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Voyageurs National Park, Minnesota
Photograph: Unplash/Under Lucky Stars

The darkest, clearest places to stargaze in the U.S.

Look up. These mind-blowing places to stargaze in the U.S. offer uninterrupted views of the sparkling night sky.

Written by
Sarah Medina

For most of us, stargazing is a rare occurence. We know what we need—low light pollution and dark, clear skies—but those are hard to come by in cities. Which is why, when we have the chance to road trip out of the city and into one of the best national parks in the U.S., we always take the time to look up. But not every national park is equal when it comes to the best places to stargaze in the U.S. While stargazing in Maui or Joshua Tree are popular destinations, you'll find the clearest skies in less-traveled forests in places like Nevada, Texas and Washington. In fact, a new guide released by star map company Under Lucky Stars ranked the national parks with the best stargazing spots in the States taking into account light pollution, number of visitors and accessibility. So find your binoculars and pack the car—it's time to see some stars. 

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Best places to stargaze in the U.S.

Located near the Mexican border in southwest Texas, Big Bend's massive surface area and little to no light pollution makes it one of the best spots to stargaze in the country. Make yourself comfortable among the cacti—Big Bend is the largest protected area of Chihuahuan Desert topography and ecology in the United States—as you behold the stars, or find a spot in the Chisos mountain range to get an even better vantage point.

Canyonlands's countless canyons and fantastically formed buttes carved by the Colorado River and its tributaries make it a popular destination for adventure-seekers in the Southwest. With panoramic views of more than 337,000 acres of desert landscape, it's also one of the best national parks to gaze at the stars. Canyonlands boasts one of the darkest skies in the USA with by less than 0.002 artificial light! 


This northern Minnesota park located close to the Canadian border is already known for its stunning forestry and lakes. Throw in the facts that the park welcomes just 232,974 yearly visitors and has low light pollution, and you have one of the best places to stargaze in the Midwest. Voyageurs is a maze of interconnected water highways, so plan ahead for this by bringing your own watercraft or reserving one in advance for solo-floating under the stars.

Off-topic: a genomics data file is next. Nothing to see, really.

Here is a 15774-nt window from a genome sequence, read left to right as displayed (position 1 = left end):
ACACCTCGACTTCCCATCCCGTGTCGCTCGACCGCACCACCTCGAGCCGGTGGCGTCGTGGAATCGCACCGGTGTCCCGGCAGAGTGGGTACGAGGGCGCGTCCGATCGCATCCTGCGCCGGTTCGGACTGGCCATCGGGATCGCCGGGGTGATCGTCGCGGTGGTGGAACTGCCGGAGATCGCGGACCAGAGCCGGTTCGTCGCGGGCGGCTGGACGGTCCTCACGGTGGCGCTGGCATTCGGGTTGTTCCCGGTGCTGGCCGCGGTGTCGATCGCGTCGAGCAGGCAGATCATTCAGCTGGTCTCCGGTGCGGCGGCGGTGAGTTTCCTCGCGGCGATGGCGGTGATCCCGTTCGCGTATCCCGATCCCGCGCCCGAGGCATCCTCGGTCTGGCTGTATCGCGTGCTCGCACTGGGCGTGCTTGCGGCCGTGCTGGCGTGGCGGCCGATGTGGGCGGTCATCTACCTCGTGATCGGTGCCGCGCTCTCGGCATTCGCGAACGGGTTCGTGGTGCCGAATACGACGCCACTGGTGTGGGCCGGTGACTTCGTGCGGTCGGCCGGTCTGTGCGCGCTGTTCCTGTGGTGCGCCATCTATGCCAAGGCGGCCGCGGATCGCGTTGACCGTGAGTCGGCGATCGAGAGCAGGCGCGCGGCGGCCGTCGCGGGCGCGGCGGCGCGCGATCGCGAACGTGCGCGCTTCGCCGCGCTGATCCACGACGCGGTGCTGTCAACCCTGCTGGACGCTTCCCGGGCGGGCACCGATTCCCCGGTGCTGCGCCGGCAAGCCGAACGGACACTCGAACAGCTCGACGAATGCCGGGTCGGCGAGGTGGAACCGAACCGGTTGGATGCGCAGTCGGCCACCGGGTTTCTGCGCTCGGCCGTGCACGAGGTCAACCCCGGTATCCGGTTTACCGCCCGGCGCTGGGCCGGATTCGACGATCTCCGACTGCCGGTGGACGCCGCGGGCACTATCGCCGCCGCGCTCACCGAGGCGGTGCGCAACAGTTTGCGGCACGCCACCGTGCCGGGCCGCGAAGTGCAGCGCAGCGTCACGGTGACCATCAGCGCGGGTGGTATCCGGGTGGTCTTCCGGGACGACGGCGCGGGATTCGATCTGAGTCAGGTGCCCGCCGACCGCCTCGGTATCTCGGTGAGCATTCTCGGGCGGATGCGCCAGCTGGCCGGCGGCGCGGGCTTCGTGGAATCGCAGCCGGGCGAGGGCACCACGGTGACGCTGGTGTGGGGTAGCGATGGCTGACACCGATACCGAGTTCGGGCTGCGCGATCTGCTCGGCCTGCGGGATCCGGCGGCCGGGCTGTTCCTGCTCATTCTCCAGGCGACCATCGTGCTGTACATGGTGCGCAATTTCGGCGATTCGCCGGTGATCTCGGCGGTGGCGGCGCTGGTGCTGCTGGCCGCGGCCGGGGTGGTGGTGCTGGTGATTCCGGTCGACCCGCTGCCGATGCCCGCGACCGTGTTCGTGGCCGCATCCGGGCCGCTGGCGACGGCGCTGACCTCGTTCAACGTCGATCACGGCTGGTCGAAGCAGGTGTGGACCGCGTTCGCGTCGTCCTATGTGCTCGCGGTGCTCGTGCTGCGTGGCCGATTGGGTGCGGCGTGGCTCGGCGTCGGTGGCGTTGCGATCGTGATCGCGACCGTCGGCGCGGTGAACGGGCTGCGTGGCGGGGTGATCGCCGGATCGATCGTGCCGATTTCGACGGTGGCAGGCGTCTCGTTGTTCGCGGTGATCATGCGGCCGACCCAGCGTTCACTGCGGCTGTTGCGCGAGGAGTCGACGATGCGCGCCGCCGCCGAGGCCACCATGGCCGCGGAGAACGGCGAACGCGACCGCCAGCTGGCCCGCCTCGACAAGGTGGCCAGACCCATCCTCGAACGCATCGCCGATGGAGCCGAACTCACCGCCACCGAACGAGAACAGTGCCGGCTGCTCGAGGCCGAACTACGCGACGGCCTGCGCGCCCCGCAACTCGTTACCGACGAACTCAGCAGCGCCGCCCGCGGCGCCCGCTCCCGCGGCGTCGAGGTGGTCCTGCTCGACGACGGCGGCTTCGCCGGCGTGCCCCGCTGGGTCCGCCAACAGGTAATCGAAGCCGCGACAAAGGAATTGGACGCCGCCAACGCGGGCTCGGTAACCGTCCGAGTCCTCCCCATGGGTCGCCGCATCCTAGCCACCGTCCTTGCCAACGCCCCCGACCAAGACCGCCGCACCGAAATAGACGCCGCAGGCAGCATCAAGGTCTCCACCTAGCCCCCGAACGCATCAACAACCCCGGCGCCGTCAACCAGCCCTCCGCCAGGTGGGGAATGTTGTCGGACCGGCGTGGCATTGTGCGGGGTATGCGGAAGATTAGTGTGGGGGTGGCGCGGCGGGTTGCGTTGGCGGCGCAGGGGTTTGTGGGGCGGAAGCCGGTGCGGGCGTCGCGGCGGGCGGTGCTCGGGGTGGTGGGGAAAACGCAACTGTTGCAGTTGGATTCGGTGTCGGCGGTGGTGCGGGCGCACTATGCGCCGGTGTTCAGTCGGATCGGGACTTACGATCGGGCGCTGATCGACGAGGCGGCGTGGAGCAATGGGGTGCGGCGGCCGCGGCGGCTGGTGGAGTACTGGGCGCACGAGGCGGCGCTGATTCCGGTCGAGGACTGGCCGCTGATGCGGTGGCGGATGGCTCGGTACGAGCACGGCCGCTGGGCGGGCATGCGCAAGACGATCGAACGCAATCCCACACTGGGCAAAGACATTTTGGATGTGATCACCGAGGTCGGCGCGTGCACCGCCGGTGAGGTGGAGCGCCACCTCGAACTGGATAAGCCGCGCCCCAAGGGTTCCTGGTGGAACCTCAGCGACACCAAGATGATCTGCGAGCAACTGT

Northern California's Lassen Volcanic is criss-crossed by a beautiful network of stunning lakes and trails, but the real showstopper is the park's namesake volcanoes and their jagged peaks littered around the park. Even more amazing?  The stunning scenery mirrored in the night sky thanks to extremely low light pollution. We can't give a better reason than that to stargaze in this gorgoeus park. 


Great Basin National Park is huge—it covers much of Nevada, Oregon and Utah and even pokes into sections of California, Idaho and Wyoming—so it may come as no surprise that you're bound to find some unpolluted areas in this great expanse of land. Best of all, the park only sees about 131,802 visitors per year, which means you likely won't be disturbed by anyone else as you turn towards the heavens. 


Home to the tallest dunes in North America, the Great Sand Dunes in Colorado covers a range of terrains to explore, from wetlands and alpine to tundra and grasslands. With low light pollution and an average 527,546 visitors a year, you'll be able to see everything in the sky at night, including shooting stars. Experience a truly starry sky on moonless nights, or a surreal walk on the dunes under bright full moonlight. 

With 704,512 annual visitors, Crater Lake is one of the more popular parks in this list—but its namesake body of water make it all worth it. Crater Lake was formed 7,700 years ago, when a violent eruption triggered the collapse of a tall peak. It's now the deepest lake in the USA and one of the most pristine on earth with a jewel-toned blue color and ridiculously clear water. The lake also provides the perfect backdrop to reflect the glistening stars in the sky. 


Just east of El Paso, Guadalupe Mountains takes up 86,368 acres of the Lone Star State. Famed for having three major ecosystems located within in the park (as well as protecting the world's most extensive Permian fossil reef and the four highest peaks in Texas), Guadalupe Mountains offers plenty to see at both day and night. But you're here for night. With just 188,883 visitors a year, the park offers one of the best opportunities in the country for clear, uninterrupted alone time with the stars above. 

California's coast is a nature-lover's Eden, with gorgeous beaches, redwoods and parks up and down the Pacific. The best spot to stargaze, though, is Redwood National and State Parks (RNSP)—which consists of Redwood National Park, Del Norte Coast, Jedediah Smith, and Prairie Creek Redwoods State Parks. The combined RNSP spans 139,000 acres and features old-growth temperate rainforests, very low light pollution and a yearly footfall of only 504,722 visitors—a great combination to see the stars with little interruption. 

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